Monolithic vs. Microservices: Choosing the Right Application Architecture for Your Business

Monolithic vs. Microservices: Choosing the Right Application Architecture for Your Business

It shouldn’t come as a surprise that the type of app architecture you select for your future product can be a game changer. Your choice will define scalability, maintenance cost, and the speed of new feature implementation.

Two popular approaches have gained a lot of attention in recent years in the app development landscape. These are monolithic and microservices architectures.

In this article we’ll explore the key differences between monolithic and microservices architectures. We’ll also provide insights into how to make a choice that fits your business most.

What Is Monolithic Architecture?

When you think of traditional app development, you usually imply monolithic architecture — when the entire application is built as a single interconnected unit. The monolithic architecture has a single large network with one code base that brings together other components and handles all business flows.

When you want to update or change something, you’ve got to access the unified code base and make changes in the entire stack at once.

Pros of Monolithic Architecture

Monolithic architecture has become a traditional solution for a good reason. Usually, it is used at the early stages of a project’s life because of the distinctive benefits:

  • More simple to develop. It’s much easier to develop an app with one code base. Also, it results in a lower development cost.
  • Easy to test and debug. As all components are located in the same runtime environment and there is no need to test the interaction between different microservices, testing and debugging are usually simpler and more efficient.
  • Prompt and simple to deploy. One executable file or directory significantly simplifies the deployment process.
  • Good performance. Monolithic apps may be faster since all the components are in the same runtime environment and there are no network calls involved.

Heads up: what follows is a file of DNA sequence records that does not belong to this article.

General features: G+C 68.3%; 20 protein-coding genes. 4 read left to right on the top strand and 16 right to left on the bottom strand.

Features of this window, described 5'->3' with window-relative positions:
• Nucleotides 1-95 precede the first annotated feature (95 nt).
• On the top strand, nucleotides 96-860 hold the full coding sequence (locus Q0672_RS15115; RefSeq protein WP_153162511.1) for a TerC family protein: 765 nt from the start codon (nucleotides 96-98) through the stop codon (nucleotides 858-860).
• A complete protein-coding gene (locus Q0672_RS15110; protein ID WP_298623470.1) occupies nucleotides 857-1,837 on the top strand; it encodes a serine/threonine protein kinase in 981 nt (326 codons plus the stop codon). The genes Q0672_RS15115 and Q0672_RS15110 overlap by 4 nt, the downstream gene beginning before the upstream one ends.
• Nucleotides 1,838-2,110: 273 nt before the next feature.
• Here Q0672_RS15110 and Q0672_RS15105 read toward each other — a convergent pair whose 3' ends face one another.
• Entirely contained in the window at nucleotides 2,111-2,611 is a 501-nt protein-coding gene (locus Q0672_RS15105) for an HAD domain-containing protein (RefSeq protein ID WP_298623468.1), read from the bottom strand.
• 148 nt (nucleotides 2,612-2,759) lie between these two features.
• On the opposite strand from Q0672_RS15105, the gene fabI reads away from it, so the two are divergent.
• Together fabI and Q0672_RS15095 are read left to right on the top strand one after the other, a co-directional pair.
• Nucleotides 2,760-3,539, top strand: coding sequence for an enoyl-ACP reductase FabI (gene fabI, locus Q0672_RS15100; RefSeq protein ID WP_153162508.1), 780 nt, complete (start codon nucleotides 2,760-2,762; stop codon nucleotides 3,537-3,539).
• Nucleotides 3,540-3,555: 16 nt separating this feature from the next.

• Easy to manage cross-cutting concerns. Such things as logging, error handling, caching, and performance monitoring are easier to handle because all the code is located in one place.

Cons of Monolithic Architecture

Monolithic applications can be quite effective until they grow too large. Here are the things that do not make running and maintaining monolithic software any easier:

  • Scaling. You won’t be able to scale the software components individually, only the entire app. A full application redeploy is required for each update.
  • Changes are interconnected. Changes in one part of the application can have some unexpected effects on the entire project.
  • Performance issues. If there is an error or bug in one module, it might accumulate over other servers and there might be a risk of shutting down an entire application.
  • Lack of flexibility. Changing frameworks or languages will affect the entire app. Meaning that to implement better technology, you’ve got to completely rewrite the whole code base.

What Is Microservice Architecture?

A microservice architecture, also simply known as microservices, is a completely different story. Here, you assemble an app from a collection of small, independent services that communicate with each other through APIs or message brokers.

Each microservice is a small application that has its own architecture consisting of a separate business logic and database with a specific goal. So, each service is responsible for a distinct business capability and can be developed, deployed, and scaled independently.

Pros of Microservice Architecture

DevOps and microservices go hand in hand. In fact, these methods are the core of continuous delivery practices that enable the app to adapt quickly to the user’s needs and business goals. So, microservices offer a range of advantages your digital product may benefit from like:

  • Easy to update. Each element can be scaled independently, making it easy to update every individual component.
  • High reliability. You can make changes to one service without affecting another.
  • Simple to troubleshoot bugs. It’s easy to isolate issues in individual services to fix them.
  • Easy to maintain. You can roll out and roll back features without breaking the entire code base.
  • Better agility and flexibility. This architecture promotes agile practices of working with small teams that deploy frequently.
  • Flexible tech stack. Your team can choose the tech stack for every microservice individually.


How do you make your app keep up with your business goals and user needs with iterative design? Discover in our article.

Cons of Microservice Architecture

Microservices are by no means a silver bullet. There are cases when they may bring some difficulties to the project because of:

  • Complex development and deployment. You’ve got to create more services and locate them in more places.